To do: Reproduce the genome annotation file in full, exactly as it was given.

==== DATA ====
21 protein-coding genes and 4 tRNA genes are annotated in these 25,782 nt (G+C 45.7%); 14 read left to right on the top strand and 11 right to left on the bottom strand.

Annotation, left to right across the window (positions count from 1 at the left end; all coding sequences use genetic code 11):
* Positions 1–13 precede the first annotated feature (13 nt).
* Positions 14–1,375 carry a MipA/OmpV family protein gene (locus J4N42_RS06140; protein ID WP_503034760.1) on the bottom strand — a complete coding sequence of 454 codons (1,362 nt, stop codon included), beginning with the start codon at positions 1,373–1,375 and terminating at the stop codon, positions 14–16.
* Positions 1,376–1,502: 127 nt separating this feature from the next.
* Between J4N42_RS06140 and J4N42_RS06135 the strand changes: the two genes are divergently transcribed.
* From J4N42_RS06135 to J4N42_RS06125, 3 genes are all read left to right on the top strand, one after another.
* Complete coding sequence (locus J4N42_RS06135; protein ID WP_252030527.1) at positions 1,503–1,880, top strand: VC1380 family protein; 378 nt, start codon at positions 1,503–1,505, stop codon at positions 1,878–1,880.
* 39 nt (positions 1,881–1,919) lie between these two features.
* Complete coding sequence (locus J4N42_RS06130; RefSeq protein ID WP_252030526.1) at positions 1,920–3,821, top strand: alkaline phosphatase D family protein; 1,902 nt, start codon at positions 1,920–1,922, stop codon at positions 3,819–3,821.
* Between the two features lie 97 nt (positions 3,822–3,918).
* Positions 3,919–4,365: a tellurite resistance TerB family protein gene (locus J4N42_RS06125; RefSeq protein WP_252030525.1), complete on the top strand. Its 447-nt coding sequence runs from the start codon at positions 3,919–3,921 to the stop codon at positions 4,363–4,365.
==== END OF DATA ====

21 protein-coding genes and 4 tRNA genes are annotated in these 25,782 nt (G+C 45.7%); 14 read left to right on the top strand and 11 right to left on the bottom strand.

Annotation, left to right across the window (positions count from 1 at the left end; all coding sequences use genetic code 11):
* Positions 1–13 precede the first annotated feature (13 nt).
* Positions 14–1,375 carry a MipA/OmpV family protein gene (locus J4N42_RS06140; protein ID WP_503034760.1) on the bottom strand — a complete coding sequence of 454 codons (1,362 nt, stop codon included), beginning with the start codon at positions 1,373–1,375 and terminating at the stop codon, positions 14–16.
* Positions 1,376–1,502: 127 nt separating this feature from the next.
* Between J4N42_RS06140 and J4N42_RS06135 the strand changes: the two genes are divergently transcribed.
* From J4N42_RS06135 to J4N42_RS06125, 3 genes are all read left to right on the top strand, one after another.
* Complete coding sequence (locus J4N42_RS06135; protein ID WP_252030527.1) at positions 1,503–1,880, top strand: VC1380 family protein; 378 nt, start codon at positions 1,503–1,505, stop codon at positions 1,878–1,880.
* 39 nt (positions 1,881–1,919) lie between these two features.
* Complete coding sequence (locus J4N42_RS06130; RefSeq protein ID WP_252030526.1) at positions 1,920–3,821, top strand: alkaline phosphatase D family protein; 1,902 nt, start codon at positions 1,920–1,922, stop codon at positions 3,819–3,821.
* Between the two features lie 97 nt (positions 3,822–3,918).
* Positions 3,919–4,365: a tellurite resistance TerB family protein gene (locus J4N42_RS06125; RefSeq protein WP_252030525.1), complete on the top strand. Its 447-nt coding sequence runs from the start codon at positions 3,919–3,921 to the stop codon at positions 4,363–4,365.